Katla Could Be 100 Times – Not 10 – More Explosive Than Eyjafjallajokull

Volcano Ash Can Send The Earth Into “Deep Freeze”

The Other Debt Crisis – The Climate Debt

As Climate War Intensifies, So Does Extreme Weather

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NASA Prepares For Impact – Nasty Space Weather Ahead

On Tuesday days top scientist met with authorities in Washington to prepare for possible emergency measures due to a sharp increase in solar activity. According to NASA the sun and the earth is about to come into contact in a way that’s new to human history. At the same time, our technological society has developed an unprecedented sensitivity to solar storms. The impact could cause twenty times more economic damage than Hurricane Katrina.

“I believe we’re on the threshold of a new era in which space weather can be as influential in our daily lives as ordinary terrestrial weather.”

Richard Fisher

“The sun is waking up from a deep slumber, and in the next few years we expect to see much higher levels of solar activity. At the same time, our technological society has developed an unprecedented sensitivity to solar storms. The intersection of these two issues is what we’re getting together to discuss,” the head of NASA’s Heliophysics Division, Richard Fisher says on the space centers website.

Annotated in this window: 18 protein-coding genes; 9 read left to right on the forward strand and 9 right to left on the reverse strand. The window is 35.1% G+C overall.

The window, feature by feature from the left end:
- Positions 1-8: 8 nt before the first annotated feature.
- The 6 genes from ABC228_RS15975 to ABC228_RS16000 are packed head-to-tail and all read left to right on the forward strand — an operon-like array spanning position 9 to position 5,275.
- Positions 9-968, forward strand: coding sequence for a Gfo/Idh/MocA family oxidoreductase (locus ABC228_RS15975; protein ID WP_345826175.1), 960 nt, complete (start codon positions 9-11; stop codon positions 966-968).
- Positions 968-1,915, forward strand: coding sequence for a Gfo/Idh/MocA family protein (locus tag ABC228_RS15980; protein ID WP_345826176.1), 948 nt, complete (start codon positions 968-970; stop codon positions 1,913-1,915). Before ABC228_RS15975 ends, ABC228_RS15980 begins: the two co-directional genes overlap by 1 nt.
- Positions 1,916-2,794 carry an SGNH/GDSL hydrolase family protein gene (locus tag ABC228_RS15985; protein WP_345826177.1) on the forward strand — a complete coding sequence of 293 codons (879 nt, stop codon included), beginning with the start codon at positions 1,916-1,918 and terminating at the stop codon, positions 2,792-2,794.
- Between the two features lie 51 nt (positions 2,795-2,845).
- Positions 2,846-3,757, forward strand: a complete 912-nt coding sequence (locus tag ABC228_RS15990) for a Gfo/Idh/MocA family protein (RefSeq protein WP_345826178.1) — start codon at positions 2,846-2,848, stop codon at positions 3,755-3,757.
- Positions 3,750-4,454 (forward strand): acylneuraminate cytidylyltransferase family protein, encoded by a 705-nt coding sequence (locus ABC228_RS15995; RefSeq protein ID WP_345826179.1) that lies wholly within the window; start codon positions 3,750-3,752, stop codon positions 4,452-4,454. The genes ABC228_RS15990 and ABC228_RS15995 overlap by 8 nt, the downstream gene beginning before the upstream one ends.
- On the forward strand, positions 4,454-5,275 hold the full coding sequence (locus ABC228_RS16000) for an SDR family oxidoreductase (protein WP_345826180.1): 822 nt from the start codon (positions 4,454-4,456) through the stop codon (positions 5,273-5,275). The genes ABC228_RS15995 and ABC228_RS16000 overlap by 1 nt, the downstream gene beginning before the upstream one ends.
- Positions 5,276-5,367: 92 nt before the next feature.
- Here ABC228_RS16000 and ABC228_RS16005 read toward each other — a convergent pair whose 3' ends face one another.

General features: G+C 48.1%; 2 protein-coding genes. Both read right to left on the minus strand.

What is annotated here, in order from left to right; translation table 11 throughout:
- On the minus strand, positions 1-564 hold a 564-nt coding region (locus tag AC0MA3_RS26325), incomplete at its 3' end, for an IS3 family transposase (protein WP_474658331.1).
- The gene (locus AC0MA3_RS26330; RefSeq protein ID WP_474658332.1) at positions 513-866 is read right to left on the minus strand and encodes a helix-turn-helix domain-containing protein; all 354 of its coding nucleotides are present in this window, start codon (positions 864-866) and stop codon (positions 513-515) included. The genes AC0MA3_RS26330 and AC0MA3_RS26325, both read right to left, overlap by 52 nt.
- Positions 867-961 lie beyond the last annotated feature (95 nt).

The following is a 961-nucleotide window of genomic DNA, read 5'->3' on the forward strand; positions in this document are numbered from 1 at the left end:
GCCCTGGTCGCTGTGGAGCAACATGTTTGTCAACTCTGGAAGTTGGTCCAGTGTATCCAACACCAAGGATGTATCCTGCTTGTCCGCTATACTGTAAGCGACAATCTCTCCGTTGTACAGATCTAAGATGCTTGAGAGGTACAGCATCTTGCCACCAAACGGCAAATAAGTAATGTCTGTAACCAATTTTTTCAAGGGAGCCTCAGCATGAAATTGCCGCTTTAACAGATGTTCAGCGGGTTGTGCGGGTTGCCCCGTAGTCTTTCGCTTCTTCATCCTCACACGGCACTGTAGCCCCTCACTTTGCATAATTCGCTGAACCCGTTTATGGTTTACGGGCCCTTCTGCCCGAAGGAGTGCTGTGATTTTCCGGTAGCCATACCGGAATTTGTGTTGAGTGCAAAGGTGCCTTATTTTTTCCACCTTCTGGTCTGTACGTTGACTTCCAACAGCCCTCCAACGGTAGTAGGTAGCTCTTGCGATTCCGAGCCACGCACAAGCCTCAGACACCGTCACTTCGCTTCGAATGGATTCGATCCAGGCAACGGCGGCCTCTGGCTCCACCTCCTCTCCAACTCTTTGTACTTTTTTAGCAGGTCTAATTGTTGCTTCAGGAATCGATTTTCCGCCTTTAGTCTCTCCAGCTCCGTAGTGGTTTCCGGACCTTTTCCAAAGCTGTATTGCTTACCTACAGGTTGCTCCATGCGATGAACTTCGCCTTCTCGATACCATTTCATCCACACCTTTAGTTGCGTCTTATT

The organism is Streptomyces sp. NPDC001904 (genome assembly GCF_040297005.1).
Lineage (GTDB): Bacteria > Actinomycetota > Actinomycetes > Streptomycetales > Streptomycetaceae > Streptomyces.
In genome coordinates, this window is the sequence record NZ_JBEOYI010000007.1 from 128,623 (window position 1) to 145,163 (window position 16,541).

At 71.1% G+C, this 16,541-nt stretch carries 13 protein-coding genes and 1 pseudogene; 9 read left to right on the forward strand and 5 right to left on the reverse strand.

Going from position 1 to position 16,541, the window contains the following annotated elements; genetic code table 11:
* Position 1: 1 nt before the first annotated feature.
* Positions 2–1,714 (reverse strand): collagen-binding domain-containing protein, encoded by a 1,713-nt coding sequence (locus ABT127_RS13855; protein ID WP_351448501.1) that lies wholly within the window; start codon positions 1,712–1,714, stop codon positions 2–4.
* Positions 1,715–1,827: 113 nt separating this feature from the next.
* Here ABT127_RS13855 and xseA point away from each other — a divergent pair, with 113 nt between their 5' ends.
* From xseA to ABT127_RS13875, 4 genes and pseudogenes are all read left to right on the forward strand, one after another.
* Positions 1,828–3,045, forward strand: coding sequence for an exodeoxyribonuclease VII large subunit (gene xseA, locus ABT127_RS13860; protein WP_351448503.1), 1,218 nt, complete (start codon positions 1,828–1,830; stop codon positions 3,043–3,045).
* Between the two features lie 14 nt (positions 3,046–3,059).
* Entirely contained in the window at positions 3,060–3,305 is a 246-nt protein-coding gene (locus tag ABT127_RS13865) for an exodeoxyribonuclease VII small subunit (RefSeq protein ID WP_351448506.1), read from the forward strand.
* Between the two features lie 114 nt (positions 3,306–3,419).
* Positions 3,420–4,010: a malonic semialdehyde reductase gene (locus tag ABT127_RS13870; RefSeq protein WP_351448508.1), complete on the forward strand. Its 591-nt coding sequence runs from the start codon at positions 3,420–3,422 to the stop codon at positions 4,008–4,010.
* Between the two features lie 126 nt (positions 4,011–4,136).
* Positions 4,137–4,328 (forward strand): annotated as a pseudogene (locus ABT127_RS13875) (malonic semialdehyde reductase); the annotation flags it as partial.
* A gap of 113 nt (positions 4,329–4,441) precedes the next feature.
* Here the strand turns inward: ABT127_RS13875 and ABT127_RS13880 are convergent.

On Tuesday, scientist from NASA, The National Academy of Sciences and The Space Weather Enterprise Forum met with authorities at the National Press Club in Washington for the fourth time.

Richard Fisher, head of NASA’s Heliophysics Division, explains the purpose of the meetings:

“The sun is waking up from a deep slumber, and in the next few years we expect to see much higher levels of solar activity. At the same time, our technological society has developed an unprecedented sensitivity to solar storms. The intersection of these two issues is what we’re getting together to discuss.”

Solar storms occur when sunspots on our star erupt and spew out flumes of charged particles that can damage power systems.

The sun’s activity typically follows an 11-year cycle, and it looks to be coming out of a slump and gearing up for an active period.

The National Academy of Sciences framed the problem two years ago in a landmark report entitled “Severe Space Weather Events—Societal and Economic Impacts.”

(Full 2008 report can be downloaded here for free)